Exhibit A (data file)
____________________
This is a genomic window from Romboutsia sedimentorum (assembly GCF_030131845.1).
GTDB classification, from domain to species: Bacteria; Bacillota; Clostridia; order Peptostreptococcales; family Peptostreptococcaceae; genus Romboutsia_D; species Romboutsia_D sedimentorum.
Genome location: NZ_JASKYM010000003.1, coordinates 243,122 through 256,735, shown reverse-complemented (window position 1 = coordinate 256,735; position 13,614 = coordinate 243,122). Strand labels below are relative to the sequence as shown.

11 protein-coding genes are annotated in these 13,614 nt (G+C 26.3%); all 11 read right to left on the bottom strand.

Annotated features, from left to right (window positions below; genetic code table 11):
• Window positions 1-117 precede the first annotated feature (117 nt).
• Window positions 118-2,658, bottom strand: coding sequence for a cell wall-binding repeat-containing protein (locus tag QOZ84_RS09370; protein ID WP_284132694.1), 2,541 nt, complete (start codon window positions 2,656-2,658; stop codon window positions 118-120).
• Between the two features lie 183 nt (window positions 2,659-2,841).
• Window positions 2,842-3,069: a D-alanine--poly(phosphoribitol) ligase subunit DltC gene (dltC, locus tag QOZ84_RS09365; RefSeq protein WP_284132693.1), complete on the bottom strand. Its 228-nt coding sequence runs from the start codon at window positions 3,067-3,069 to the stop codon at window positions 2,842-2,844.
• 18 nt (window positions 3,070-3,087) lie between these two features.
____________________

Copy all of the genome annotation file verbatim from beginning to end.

This is a genomic window from Romboutsia sedimentorum (assembly GCF_030131845.1).
GTDB classification, from domain to species: Bacteria; Bacillota; Clostridia; order Peptostreptococcales; family Peptostreptococcaceae; genus Romboutsia_D; species Romboutsia_D sedimentorum.
Genome location: NZ_JASKYM010000003.1, coordinates 243,122 through 256,735, shown reverse-complemented (window position 1 = coordinate 256,735; position 13,614 = coordinate 243,122). Strand labels below are relative to the sequence as shown.

11 protein-coding genes are annotated in these 13,614 nt (G+C 26.3%); all 11 read right to left on the bottom strand.

Annotated features, from left to right (window positions below; genetic code table 11):
• Window positions 1-117 precede the first annotated feature (117 nt).
• Window positions 118-2,658, bottom strand: coding sequence for a cell wall-binding repeat-containing protein (locus tag QOZ84_RS09370; protein ID WP_284132694.1), 2,541 nt, complete (start codon window positions 2,656-2,658; stop codon window positions 118-120).
• Between the two features lie 183 nt (window positions 2,659-2,841).
• Window positions 2,842-3,069: a D-alanine--poly(phosphoribitol) ligase subunit DltC gene (dltC, locus tag QOZ84_RS09365; RefSeq protein WP_284132693.1), complete on the bottom strand. Its 228-nt coding sequence runs from the start codon at window positions 3,067-3,069 to the stop codon at window positions 2,842-2,844.
• 18 nt (window positions 3,070-3,087) lie between these two features.